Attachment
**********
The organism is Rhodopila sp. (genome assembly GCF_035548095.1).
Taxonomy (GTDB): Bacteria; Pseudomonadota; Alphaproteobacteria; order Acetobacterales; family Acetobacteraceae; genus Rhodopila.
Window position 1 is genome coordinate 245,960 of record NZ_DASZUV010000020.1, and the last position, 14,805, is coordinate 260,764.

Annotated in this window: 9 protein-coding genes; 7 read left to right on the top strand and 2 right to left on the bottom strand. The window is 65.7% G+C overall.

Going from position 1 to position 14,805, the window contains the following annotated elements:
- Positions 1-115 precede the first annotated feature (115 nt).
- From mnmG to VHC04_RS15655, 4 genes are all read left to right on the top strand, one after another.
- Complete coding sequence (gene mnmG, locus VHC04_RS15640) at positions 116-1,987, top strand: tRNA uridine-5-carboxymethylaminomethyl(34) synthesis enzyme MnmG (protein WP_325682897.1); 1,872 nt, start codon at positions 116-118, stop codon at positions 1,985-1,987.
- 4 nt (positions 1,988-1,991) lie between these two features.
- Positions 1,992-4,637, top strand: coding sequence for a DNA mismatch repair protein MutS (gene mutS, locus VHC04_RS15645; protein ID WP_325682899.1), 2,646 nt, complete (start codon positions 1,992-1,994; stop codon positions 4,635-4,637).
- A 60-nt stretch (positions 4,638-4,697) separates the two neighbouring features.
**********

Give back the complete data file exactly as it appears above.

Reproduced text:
The organism is Rhodopila sp. (genome assembly GCF_035548095.1).
Taxonomy (GTDB): Bacteria; Pseudomonadota; Alphaproteobacteria; order Acetobacterales; family Acetobacteraceae; genus Rhodopila.
Window position 1 is genome coordinate 245,960 of record NZ_DASZUV010000020.1, and the last position, 14,805, is coordinate 260,764.

Annotated in this window: 9 protein-coding genes; 7 read left to right on the top strand and 2 right to left on the bottom strand. The window is 65.7% G+C overall.

Going from position 1 to position 14,805, the window contains the following annotated elements:
- Positions 1-115 precede the first annotated feature (115 nt).
- From mnmG to VHC04_RS15655, 4 genes are all read left to right on the top strand, one after another.
- Complete coding sequence (gene mnmG, locus VHC04_RS15640) at positions 116-1,987, top strand: tRNA uridine-5-carboxymethylaminomethyl(34) synthesis enzyme MnmG (protein WP_325682897.1); 1,872 nt, start codon at positions 116-118, stop codon at positions 1,985-1,987.
- 4 nt (positions 1,988-1,991) lie between these two features.
- Positions 1,992-4,637, top strand: coding sequence for a DNA mismatch repair protein MutS (gene mutS, locus VHC04_RS15645; protein ID WP_325682899.1), 2,646 nt, complete (start codon positions 1,992-1,994; stop codon positions 4,635-4,637).
- A 60-nt stretch (positions 4,638-4,697) separates the two neighbouring features.